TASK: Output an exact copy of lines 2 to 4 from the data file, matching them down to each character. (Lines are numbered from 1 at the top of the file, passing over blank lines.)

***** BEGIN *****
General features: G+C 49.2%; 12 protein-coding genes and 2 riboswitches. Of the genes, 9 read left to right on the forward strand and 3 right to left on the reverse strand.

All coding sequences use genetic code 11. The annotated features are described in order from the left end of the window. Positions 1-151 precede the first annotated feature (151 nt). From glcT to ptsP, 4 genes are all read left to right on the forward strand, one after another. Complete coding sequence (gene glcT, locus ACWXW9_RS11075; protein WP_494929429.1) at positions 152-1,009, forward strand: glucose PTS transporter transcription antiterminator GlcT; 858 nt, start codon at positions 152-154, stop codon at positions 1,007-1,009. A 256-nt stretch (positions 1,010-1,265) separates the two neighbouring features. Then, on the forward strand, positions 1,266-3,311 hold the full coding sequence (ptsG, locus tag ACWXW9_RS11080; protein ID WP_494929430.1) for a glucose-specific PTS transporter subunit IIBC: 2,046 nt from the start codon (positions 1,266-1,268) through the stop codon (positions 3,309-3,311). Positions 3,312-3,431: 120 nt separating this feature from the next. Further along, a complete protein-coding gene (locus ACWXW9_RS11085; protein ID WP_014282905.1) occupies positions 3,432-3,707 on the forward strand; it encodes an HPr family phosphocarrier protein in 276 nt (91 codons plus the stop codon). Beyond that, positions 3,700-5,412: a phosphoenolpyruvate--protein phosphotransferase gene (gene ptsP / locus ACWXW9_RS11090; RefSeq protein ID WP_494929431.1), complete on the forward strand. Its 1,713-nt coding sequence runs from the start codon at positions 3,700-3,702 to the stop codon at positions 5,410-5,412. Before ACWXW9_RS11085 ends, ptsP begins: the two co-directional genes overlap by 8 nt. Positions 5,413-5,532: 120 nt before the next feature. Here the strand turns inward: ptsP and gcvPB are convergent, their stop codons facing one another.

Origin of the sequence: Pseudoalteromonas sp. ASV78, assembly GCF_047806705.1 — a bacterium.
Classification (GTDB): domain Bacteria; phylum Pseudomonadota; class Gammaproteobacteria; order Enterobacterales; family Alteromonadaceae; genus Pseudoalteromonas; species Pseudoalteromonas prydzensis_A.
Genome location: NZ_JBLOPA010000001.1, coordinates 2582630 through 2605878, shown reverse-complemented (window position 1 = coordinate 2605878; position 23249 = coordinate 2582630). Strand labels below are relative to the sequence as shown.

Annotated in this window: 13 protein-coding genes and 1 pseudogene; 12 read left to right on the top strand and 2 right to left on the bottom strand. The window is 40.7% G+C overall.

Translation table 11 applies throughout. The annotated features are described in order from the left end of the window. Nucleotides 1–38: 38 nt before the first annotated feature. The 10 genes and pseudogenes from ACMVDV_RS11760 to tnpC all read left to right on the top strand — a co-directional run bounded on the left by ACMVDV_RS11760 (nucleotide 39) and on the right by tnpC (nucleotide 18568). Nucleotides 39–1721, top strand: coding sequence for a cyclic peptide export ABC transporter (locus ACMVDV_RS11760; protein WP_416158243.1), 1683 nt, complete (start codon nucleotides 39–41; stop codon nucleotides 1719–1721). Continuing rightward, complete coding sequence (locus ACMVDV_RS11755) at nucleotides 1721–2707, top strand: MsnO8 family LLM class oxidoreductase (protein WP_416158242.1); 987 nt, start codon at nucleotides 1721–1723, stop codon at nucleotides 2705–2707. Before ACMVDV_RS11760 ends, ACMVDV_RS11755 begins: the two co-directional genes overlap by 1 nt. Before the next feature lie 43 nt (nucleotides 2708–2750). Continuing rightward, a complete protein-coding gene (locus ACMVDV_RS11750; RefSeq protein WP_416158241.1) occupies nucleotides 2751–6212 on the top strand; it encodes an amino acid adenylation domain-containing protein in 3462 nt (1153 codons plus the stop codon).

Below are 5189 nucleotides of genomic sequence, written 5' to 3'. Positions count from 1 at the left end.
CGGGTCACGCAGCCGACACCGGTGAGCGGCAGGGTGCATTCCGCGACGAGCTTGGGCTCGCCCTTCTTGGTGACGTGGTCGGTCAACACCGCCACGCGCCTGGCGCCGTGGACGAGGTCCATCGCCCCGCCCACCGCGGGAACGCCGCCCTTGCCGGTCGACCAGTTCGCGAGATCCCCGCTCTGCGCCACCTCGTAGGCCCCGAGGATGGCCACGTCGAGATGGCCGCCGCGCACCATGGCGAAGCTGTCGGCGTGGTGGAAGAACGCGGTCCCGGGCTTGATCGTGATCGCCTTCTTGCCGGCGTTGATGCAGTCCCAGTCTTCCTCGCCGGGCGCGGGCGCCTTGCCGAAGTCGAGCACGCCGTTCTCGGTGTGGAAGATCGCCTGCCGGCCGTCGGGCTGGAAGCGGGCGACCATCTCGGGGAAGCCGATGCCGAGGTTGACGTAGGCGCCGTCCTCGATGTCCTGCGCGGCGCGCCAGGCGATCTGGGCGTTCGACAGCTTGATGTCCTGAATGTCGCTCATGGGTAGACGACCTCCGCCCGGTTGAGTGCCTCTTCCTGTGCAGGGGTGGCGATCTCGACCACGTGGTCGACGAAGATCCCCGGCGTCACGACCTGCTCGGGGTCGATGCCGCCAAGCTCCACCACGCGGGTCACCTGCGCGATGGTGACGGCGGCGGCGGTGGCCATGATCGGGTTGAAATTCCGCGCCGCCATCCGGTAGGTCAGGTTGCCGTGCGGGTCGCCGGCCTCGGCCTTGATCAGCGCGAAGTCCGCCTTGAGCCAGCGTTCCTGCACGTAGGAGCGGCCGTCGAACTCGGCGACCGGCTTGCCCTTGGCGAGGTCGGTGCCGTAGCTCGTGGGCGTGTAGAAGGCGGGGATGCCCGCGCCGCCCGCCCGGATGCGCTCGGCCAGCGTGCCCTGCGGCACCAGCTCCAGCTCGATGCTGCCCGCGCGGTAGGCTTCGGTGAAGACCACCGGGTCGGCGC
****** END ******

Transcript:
All coding sequences use genetic code 11. The annotated features are described in order from the left end of the window. Positions 1-151 precede the first annotated feature (151 nt). From glcT to ptsP, 4 genes are all read left to right on the forward strand, one after another. Complete coding sequence (gene glcT, locus ACWXW9_RS11075; protein WP_494929429.1) at positions 152-1,009, forward strand: glucose PTS transporter transcription antiterminator GlcT; 858 nt, start codon at positions 152-154, stop codon at positions 1,007-1,009. A 256-nt stretch (positions 1,010-1,265) separates the two neighbouring features. Then, on the forward strand, positions 1,266-3,311 hold the full coding sequence (ptsG, locus tag ACWXW9_RS11080; protein ID WP_494929430.1) for a glucose-specific PTS transporter subunit IIBC: 2,046 nt from the start codon (positions 1,266-1,268) through the stop codon (positions 3,309-3,311). Positions 3,312-3,431: 120 nt separating this feature from the next. Further along, a complete protein-coding gene (locus ACWXW9_RS11085; protein ID WP_014282905.1) occupies positions 3,432-3,707 on the forward strand; it encodes an HPr family phosphocarrier protein in 276 nt (91 codons plus the stop codon). Beyond that, positions 3,700-5,412: a phosphoenolpyruvate--protein phosphotransferase gene (gene ptsP / locus ACWXW9_RS11090; RefSeq protein ID WP_494929431.1), complete on the forward strand. Its 1,713-nt coding sequence runs from the start codon at positions 3,700-3,702 to the stop codon at positions 5,410-5,412. Before ACWXW9_RS11085 ends, ptsP begins: the two co-directional genes overlap by 8 nt. Positions 5,413-5,532: 120 nt before the next feature. Here the strand turns inward: ptsP and gcvPB are convergent, their stop codons facing one another.

Origin of the sequence: Pseudoalteromonas sp. ASV78, assembly GCF_047806705.1 — a bacterium.
Classification (GTDB): domain Bacteria; phylum Pseudomonadota; class Gammaproteobacteria; order Enterobacterales; family Alteromonadaceae; genus Pseudoalteromonas; species Pseudoalteromonas prydzensis_A.